What we learned: Seahawks 14, Packers 12 (Referee-free edition)
Three things we learned
I. Seahawks remain flag-rant violators.
Seattle was penalized 14 times in the game, their most in any game under coach Pete Carroll. In fact, there have only been three games in which the Seahawks have been penalized more times in franchise history, and for all the scrutiny of the way these games are officiated, keep in mind that a number of those penalties were self-inflicted, pre-snap penalties. Seattle was penalized for delay of game for the fourth time this season, and had two false-start penalties tight end Anthony McCoy, one against left tackle Russell Okung and a penalty against the defense for 12 men on the field.
II. The defense can't do everything.
It came close. Seattle shut out Green Bay for the first half and after the Seahawks failed to score from the Packers 7 in the fourth quarter, the defense very nearly forced the critical turnover when safety Earl Thomas ripped the ball loose from Cedric Benson. Green Bay's 12 points were the fewest for the Packers in any game since the regular-season finale in 2010, and it represents the fourth-lowest total of any game Aaron Rodgers started in his NFL career.
III. Brandon Browner might do all right in the Octagon.
This probably should have been evident last year when he executed a gut-wrench suplex of Bengals receiver Jerome Simpson last season. Browner took liberties with Packers receiver Greg Jennings on Monday, knocking him down away from the ball in the second half. Well, Jennings didn't like that too much, and he charged after Browner, who then performed a textbook takedown, put the Packers receiver on his back and was on his chest in an MMA-style full mount. Cheap? Browner's initial hit was probably unnecessary, but the way he answered Jennings' challenge was reminiscent of UFC-style ground-and-pound.
Three things we're still trying to figure out
I. Whether you can actually call this a passing game?
The Seahawks didn't attempt a pass in the third quarter. Not one. It's a statistic that almost defied belief as Seattle had a net offense of -1 and at one point faced a third-and-37 after a sack and penalty. Quarterback Russell Wilson attempted 21 passes in the game, 11 of them in the fourth quarter. Wilson completed four of those 11 passes in the final period. Seattle is averaging 127.7 passing yards this season, fewest in the league.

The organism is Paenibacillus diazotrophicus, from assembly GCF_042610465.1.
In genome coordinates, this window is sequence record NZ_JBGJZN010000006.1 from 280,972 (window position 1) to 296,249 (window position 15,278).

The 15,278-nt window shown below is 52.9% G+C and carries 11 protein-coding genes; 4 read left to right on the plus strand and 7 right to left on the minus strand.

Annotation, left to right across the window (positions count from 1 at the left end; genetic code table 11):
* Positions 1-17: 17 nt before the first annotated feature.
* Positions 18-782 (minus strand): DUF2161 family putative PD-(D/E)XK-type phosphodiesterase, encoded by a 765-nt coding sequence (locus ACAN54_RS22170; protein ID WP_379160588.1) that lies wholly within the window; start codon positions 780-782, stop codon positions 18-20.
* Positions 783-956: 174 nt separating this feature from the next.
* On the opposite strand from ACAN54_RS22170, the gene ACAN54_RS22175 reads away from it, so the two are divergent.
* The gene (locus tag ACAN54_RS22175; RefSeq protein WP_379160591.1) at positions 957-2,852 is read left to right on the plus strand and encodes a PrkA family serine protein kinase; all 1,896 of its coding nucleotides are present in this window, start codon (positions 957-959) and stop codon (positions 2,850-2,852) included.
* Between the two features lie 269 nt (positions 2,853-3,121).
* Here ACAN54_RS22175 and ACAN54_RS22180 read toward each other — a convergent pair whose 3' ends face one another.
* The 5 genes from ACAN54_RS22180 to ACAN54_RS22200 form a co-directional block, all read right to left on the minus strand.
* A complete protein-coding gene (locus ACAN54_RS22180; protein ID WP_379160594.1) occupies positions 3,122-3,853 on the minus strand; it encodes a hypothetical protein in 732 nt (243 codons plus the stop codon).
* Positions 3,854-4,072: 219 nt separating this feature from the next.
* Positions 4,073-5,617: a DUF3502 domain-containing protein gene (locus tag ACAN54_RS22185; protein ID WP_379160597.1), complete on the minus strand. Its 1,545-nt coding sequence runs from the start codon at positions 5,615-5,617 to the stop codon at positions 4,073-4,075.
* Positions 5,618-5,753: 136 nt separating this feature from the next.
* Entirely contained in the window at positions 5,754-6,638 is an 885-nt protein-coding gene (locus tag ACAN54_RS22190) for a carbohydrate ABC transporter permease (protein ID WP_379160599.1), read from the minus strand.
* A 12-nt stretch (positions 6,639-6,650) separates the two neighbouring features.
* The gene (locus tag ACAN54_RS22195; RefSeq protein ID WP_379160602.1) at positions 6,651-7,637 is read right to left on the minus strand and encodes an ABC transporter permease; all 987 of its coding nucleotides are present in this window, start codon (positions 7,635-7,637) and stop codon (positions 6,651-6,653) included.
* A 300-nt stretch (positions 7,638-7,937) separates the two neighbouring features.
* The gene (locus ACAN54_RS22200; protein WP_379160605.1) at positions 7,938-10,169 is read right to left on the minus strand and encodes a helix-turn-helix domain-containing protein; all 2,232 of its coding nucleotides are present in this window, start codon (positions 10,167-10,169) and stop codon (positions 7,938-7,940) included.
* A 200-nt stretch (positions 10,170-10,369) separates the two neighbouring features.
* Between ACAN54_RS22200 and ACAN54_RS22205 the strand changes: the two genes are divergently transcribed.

II. Why Seattle is paying all that money to WR Sidney Rice and TE Zach Miller?
The two are making a combined $13 million this season, and neither was among the five players who caught a pass for Seattle in the first half. That discrepancy between performance and paycheck points to the fact that they're overpaid, underperforming or criminally underused. Rice didn't catch a pass until Seattle's final play, and Miller caught two passes for 12 yards.
III. What in the world happened to Seattle's rushing defense?
After what a dominant first-half performance in which Green Bay crossed midfield exactly once, the Packers shockingly found a way to move the ball in the second half: on the ground. Benson carried 10 times in the third quarter, gaining a total of 48 yards, which is almost inexplicable when you consider that in the other three quarters combined he carried seven times and had a net loss of 3 yards on those rushes. So what happened? Carroll said his team was still too focused on rushing the passer, but the fact that Seattle's rushing defense turned out to be the reason Green Bay got back in the game remains one of the more puzzling results of Monday night.